Cruise

Viking’s on Course with Agents Once Again

written by | Posted on December 1st, 2009

More importantly, he points out, the travel agent is absolutely the strongest element in the passenger relationship if something goes wrong or there’s a misperception about what’s involved. “I deal with our customer relations issues. If things go wrong, to have a good travel agent who can work with you—especially in those kinds of situations which require a face-to-face with a passenger—it’s a whole lot better than to have to deal with it via e-mail or over the phone. It sounds like a platitude, but it’s really a win-win situation, it’s good for us and it’s good for the travel agent.”

In still another innovation Viking’s become famous for within the industry, they were the first to turn the tables on land operators like Globus and Tauck who came out with their river cruise brands when they saw the potential in the product. A few years back, they formed their own land operation and named it Viking Tours. From the beginning, its intent was to operate as a stand-alone land operation, not necessarily as an adjunct to its sister river cruise company. Although they do tie in with some of the river cruise itineraries as a separate land operation.

“Viking Tours has maybe allowed us to go a little bit beyond our own ships and it certainly helped us grow in Egypt. Quite honestly, the recent downturn has affected what we’ve done recently with Viking Tours as a brand,” Ouendag admits. Still, he adds, while, “…it hasn’t grown as fast as we would have liked, we have now kind of repositioned ourselves in Egypt. And Viking Tours has certainly helped us get some recognition in Egypt and now Egypt is doing phenomenally well for us.”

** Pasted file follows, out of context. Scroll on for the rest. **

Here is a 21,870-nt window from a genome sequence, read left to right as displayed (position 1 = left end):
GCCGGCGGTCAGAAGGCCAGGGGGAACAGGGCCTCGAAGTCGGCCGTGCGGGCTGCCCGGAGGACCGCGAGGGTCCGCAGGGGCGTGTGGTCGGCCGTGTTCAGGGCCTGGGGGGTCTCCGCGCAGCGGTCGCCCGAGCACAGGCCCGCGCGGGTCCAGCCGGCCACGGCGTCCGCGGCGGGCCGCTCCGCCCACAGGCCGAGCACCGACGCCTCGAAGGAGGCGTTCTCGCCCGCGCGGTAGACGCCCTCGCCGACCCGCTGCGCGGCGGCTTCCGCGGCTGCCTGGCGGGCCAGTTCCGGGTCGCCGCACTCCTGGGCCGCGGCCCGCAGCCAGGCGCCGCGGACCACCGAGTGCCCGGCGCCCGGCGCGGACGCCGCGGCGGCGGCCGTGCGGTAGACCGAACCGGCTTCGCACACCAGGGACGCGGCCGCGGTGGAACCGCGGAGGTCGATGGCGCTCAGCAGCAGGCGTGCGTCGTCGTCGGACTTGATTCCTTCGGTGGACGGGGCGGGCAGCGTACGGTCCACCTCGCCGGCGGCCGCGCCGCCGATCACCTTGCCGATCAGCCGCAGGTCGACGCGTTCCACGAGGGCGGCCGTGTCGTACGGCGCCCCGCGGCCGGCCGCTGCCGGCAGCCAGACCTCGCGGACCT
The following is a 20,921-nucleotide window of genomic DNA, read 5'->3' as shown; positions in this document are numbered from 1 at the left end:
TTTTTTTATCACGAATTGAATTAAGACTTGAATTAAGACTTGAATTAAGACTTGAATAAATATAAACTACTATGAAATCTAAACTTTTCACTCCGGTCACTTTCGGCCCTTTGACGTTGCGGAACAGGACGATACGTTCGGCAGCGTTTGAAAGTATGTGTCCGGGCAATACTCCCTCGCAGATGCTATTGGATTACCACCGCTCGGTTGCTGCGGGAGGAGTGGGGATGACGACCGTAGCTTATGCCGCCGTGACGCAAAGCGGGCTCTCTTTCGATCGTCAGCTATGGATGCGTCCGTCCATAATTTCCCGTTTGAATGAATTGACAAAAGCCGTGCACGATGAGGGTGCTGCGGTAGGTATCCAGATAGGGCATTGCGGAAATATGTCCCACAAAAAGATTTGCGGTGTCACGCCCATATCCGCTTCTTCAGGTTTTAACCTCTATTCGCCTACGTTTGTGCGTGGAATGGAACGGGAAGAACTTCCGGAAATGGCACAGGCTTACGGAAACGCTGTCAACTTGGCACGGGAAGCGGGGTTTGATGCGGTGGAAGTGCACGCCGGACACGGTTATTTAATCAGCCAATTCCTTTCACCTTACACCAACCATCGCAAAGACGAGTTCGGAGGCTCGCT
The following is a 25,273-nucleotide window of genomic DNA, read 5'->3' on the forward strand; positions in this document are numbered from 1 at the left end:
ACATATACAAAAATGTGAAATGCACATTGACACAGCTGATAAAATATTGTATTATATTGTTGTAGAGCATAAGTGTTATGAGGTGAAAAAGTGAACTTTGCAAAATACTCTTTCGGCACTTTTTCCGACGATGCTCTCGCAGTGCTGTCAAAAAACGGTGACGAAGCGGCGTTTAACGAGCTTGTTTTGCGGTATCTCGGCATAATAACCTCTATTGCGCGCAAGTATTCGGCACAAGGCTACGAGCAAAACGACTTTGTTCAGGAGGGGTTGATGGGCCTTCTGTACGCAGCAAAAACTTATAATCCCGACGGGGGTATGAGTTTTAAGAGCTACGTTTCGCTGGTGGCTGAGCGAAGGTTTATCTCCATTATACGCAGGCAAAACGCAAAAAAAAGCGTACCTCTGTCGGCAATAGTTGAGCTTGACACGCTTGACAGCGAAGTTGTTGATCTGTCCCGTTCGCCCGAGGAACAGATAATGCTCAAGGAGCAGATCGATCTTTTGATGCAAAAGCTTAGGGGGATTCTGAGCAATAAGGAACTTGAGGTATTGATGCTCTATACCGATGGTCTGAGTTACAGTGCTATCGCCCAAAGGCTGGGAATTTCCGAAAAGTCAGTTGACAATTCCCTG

In terms of 2010, Ouendag says the company has a number of new things on tap including a new itinerary between Passau and Budapest which is probably the segment of European river cruising where there is the most demand and where, he says, the company still sees a lot of room for growth. Viking is also making quite a push for fourth quarter sailings in 2010.

“We found there already was quite a bit of demand for cruising over Christmas and the New Year this year. So what we’ve done for 2010, we’ve taken some of our standard 7-night itineraries, looked at how that would fall over Christmas and the New Year’s holidays and created a series of 9-night itineraries that allow a little bit more time so that we can position people well for Christmas or for New Years—to make sure they’re in a city like Meinz which has fireworks over the river,” he explains. He points out that, “We always used to do this in the U.K. in particular, so we’ve kind of borrowed from that playbook and applied it to the American market. That really just requires some minor tweaking of the itinerary and it really won’t be that much more expensive than a 7-night itinerary. And we find that there’s actually quite an audience for that.”

Also in 2010, the company will be renovating the cabins on the Fontane, which is traveling between Trier and Nuremburg. It’s one of two flat-bottomed ships Viking owns which are very well suited to cruise on the smaller rivers, allowing the Fontane to go all the way up to Heidleburg. “And that’s fairly unique,” Ouendag says. “The Schumann is the other flat-bottom boat we have on the Elbe and with Deilmann out of the picture here in North America, we’re the only company still offers river cruising on the Elbe.”